Last offseason, the blockbuster of the summer in the NBA came in the form of the Los Angeles Lakers and Washington Wizards making a trade. The Lakers sent Kyle Kuzma, Montrezl Harrell, Kentavious Caldwell-Pope and the No. 22 overall pick in the 2021 NBA draft to Washington for Russell Westbrook and two second round picks in 2024 and 2028.
It was the type of move that many believed could help the Lakers on their quest to gain another title and help Washington build back towards a contending team. Yet, the opposite was true as the Westbrook to Los Angeles move was a complete disaster as the Lakers missed the playoffs entirely. As for Washington, they missed the postseason as well but do now have an extra building block on their roster in Kuzma. Harrell was dealt away at the trade deadline and the future of Caldwell-Pope in Washington remains a mystery. TWSN NBA Analysts Matt Levine and Will Locklin evaluate the trade a year later and see how the future of each team looks:
There have been many moving parts on the Wizards roster since the Russell Westbrook trade took place 327 days ago. Some of them involve pieces that the Wizards received from the Lakers in that trade. Initially, the Wizards got back Kyle Kuzma, Kentavious Caldwell-Pope, Montrezl Harrell, and the 22nd pick in the 2021 draft. That very same night was the NBA Draft and while some teams added franchise cornerstone pieces, the Wizards made another move. They traded the 22nd pick to the Indiana Pacers in exchange for the 31st pick in the draft and Aaron Holiday. With that pick, the Wizards made Isiah Todd the latest Washington Wizard. The then 19-year-old had spent the last year on G-League Ignite next to Jalen Green and Johnathan Kuminga.
By the NBA season start, the Wizards now had five players for Russell Westbrook. Holiday would be a bench guard for the team while Todd shifted down to the G-League affiliate Capital City Go-Go team. When the trade deadline came around, the Wizards traded even more of these pieces they originally received in the Westbrook Lakers deal. Holiday was dealt to the Suns in return for cash considerations which opened up a bit of cap space for the organization. Big man Montrezl Harrell was also traded at the deadline. The Hornets gave them a former Wizard Ish Smith and younger big man Vernon Carey Jr back for Harrell. Even though Harrell averaged 14 ppg on 64.5% shooting in his 46 games in DC, it was a good move to trade him away. In light of Harrell’s recent felony charges levied against him, it was best the Wizards didn’t find themselves in that headache of a situation.
After three more trades after the initial Westbrook from Washington to LA deal, the Wizards now have Kuzma, KCP, Smith, Carey, Todd, and a bit of cash. To answer the “worth it” question it’s best to look at the long-term value and past year production of the return. Kyle Kuzma was one of the Wizard’s biggest bright spots of the disappointing 2021-22 season. He went from 13 ppg in his final Lakers season to 17 ppg on the Wizards. They gave him an expanded role and Kuzma took full advantage. While his efficiency stats remained stagnant at 54.5% true shooting, Kuzma’s entire game was expanded. He averaged 8.5 rpg, 3.5 apg, and played better defense in the 66 games as a Wizard last season. Given this production and his age at 26, it’s clear Kyle Kuzma will be a valuable piece to the Wizard’s future as a starter or sixth man off the bench.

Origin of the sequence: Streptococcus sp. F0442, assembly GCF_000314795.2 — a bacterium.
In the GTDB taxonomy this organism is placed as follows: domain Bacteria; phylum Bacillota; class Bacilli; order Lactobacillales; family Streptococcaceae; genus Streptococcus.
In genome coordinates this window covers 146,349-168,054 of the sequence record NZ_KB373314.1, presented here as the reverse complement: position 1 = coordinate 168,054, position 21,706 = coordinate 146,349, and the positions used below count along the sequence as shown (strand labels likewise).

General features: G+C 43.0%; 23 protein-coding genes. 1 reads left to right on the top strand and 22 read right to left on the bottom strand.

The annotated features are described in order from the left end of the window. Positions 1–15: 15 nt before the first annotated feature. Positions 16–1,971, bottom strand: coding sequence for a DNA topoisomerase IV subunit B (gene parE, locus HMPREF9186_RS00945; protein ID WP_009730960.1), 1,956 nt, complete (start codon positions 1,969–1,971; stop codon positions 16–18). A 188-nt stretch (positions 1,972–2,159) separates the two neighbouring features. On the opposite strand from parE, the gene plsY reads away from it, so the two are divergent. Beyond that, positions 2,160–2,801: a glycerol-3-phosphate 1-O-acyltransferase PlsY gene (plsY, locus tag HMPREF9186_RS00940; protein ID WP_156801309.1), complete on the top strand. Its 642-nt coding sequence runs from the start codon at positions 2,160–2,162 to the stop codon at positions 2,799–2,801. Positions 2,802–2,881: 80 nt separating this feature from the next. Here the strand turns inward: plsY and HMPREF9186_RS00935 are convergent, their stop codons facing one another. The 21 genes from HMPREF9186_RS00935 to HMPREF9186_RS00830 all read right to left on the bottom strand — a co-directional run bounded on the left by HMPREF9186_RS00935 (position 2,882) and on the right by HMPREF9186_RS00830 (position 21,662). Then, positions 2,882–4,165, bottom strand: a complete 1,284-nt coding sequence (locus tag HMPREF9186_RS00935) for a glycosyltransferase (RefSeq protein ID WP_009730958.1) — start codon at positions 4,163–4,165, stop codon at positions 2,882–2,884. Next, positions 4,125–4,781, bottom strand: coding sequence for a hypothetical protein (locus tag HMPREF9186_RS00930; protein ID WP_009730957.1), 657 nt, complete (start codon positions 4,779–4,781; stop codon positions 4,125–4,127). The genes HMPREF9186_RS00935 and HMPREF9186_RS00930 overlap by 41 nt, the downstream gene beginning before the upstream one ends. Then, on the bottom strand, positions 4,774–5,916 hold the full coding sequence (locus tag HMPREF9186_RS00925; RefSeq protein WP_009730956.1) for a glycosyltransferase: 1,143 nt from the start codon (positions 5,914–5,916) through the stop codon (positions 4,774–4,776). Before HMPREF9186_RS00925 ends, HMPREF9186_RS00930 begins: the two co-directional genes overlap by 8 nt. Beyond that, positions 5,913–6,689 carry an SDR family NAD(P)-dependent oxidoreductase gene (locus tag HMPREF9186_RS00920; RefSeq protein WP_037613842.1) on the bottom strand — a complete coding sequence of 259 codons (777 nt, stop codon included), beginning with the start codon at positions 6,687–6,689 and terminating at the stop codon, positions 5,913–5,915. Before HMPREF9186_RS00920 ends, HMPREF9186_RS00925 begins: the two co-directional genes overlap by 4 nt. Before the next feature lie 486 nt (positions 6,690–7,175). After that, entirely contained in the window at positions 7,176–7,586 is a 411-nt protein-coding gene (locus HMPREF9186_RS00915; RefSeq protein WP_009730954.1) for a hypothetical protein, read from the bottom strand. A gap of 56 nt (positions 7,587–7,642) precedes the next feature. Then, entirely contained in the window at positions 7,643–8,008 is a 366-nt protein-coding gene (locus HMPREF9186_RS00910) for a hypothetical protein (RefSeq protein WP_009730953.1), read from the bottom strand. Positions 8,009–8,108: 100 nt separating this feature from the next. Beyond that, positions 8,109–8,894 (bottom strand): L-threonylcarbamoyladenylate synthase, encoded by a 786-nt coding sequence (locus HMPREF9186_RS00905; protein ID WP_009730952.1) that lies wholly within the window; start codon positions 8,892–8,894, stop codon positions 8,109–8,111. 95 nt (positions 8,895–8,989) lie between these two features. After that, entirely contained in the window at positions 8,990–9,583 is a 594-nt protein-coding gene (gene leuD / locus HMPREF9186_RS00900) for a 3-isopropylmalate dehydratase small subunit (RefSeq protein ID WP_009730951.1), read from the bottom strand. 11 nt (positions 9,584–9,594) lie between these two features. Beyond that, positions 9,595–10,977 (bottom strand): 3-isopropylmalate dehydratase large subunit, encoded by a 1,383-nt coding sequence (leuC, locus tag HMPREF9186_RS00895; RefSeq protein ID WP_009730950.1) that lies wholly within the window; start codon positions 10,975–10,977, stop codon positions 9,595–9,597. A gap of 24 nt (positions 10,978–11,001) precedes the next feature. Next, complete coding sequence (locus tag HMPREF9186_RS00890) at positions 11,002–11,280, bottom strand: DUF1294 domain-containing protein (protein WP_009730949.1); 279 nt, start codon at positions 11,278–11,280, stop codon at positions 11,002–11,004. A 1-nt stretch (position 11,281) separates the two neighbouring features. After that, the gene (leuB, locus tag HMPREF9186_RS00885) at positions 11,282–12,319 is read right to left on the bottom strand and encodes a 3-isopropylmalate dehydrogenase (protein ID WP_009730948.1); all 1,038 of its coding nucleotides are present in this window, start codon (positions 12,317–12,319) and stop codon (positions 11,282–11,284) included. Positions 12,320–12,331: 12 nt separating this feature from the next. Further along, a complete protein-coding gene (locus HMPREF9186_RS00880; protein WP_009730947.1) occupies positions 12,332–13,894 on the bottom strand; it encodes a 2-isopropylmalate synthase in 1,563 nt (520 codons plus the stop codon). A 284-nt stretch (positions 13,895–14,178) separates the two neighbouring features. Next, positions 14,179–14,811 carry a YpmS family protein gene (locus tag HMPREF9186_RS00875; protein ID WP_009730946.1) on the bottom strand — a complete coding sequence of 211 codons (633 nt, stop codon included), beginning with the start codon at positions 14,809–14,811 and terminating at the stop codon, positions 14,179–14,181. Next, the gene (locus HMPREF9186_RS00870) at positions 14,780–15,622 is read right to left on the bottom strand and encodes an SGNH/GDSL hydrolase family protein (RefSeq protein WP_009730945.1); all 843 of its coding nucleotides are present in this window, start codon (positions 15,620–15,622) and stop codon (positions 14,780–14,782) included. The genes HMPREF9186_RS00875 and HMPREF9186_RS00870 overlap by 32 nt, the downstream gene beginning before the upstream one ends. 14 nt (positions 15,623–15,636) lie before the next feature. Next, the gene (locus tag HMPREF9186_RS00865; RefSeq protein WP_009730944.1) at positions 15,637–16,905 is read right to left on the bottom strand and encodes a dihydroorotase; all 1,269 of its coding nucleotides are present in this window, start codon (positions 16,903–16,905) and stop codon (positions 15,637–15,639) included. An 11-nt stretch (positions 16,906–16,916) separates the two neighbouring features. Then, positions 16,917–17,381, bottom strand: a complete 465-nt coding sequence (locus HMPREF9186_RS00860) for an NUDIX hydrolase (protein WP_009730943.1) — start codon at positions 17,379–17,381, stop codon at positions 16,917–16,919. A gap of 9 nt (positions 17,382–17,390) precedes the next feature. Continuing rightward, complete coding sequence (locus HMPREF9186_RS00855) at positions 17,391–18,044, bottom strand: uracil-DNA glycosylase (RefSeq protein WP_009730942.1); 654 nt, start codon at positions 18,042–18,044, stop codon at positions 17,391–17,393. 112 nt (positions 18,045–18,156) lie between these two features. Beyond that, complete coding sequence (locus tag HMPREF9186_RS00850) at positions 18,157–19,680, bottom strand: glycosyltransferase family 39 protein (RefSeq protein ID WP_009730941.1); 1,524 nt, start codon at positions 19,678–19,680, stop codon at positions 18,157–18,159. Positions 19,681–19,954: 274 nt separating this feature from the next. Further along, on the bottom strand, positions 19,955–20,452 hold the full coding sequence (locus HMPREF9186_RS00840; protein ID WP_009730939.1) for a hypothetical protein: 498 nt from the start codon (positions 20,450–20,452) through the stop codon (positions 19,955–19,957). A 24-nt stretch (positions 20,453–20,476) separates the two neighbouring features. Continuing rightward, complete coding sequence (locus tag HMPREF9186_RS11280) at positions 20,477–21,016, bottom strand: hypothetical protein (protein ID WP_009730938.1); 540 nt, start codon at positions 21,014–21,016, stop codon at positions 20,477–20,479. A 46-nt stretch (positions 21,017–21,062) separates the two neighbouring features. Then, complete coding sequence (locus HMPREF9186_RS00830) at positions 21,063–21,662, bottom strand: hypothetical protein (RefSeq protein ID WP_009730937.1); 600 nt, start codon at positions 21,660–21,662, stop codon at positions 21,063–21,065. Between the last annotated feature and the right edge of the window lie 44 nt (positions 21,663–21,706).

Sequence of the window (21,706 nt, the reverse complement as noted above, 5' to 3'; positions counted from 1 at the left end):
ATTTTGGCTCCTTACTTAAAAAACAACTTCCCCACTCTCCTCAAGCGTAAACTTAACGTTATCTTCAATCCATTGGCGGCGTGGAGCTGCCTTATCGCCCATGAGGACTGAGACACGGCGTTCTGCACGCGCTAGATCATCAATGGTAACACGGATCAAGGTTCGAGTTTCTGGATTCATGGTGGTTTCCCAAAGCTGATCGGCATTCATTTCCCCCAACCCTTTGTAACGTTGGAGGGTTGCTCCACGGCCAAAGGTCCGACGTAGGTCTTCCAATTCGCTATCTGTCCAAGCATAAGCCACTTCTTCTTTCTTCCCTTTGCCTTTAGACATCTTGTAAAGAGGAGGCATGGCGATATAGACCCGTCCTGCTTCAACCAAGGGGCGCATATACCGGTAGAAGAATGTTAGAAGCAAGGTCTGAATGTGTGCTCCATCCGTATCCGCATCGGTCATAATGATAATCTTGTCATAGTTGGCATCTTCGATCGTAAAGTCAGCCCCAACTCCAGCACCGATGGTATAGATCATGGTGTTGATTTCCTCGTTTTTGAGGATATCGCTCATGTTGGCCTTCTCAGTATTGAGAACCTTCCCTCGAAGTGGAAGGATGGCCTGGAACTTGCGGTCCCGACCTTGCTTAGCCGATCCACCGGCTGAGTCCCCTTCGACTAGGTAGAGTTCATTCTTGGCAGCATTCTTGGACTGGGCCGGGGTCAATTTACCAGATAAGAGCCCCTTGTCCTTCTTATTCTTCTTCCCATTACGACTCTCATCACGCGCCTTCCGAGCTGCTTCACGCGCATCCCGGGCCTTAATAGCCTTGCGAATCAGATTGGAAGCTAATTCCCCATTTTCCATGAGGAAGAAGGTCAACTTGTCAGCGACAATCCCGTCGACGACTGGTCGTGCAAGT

Caldwell-Pope had his ups and downs last year but ultimately was a positive influence on the Wizard’s season. He averaged 13 ppg, shot 39% from three-point range, and played good on-ball defense. In laden terms, he played his strictly 3&D wing role well. However, KCP’s role might be better served on the trading block next season for two reasons. One, his skillset could be better utilized on a contending team which means Washington can get draft capital or a younger player in return. Two, Caldwell-Pope is entering the final year of his contract so it’s just good business to deal away a player with his value and situation.
The veteran Ish Smith truly belongs with the Wizards. He magically upped his scoring from 4.5 ppg to 8.6 and his efficiency from 39% from the field to 46%. Call it a good locker room fit or whatever but it’s clear that there’s chemistry between Smith and the Wizards culture. He fits in DC as a leader and backup spark plug bench guard. Carey and Todd haven’t had much impact in their time but there’s a reason they’re the young pieces for the future in this trade. Carey only played three games for the team last season but will serve as a potential rotational big man for the future. Todd averaged 14 ppg and 6 rpg on 45/42/75 shooting splits in the G-League.
All in all, the Russell Westbrook trade has been a big-time win for the Wizards so far. They haven’t received any franchise-altering talent but are stocked with more young talent and quality role players to exchange in future deals. This trade gave them more flexibility both in their salary cap as they relieved one of the worst contracts in the league and on the roster at large. Now the team can breathe easier and plan for the future with more options.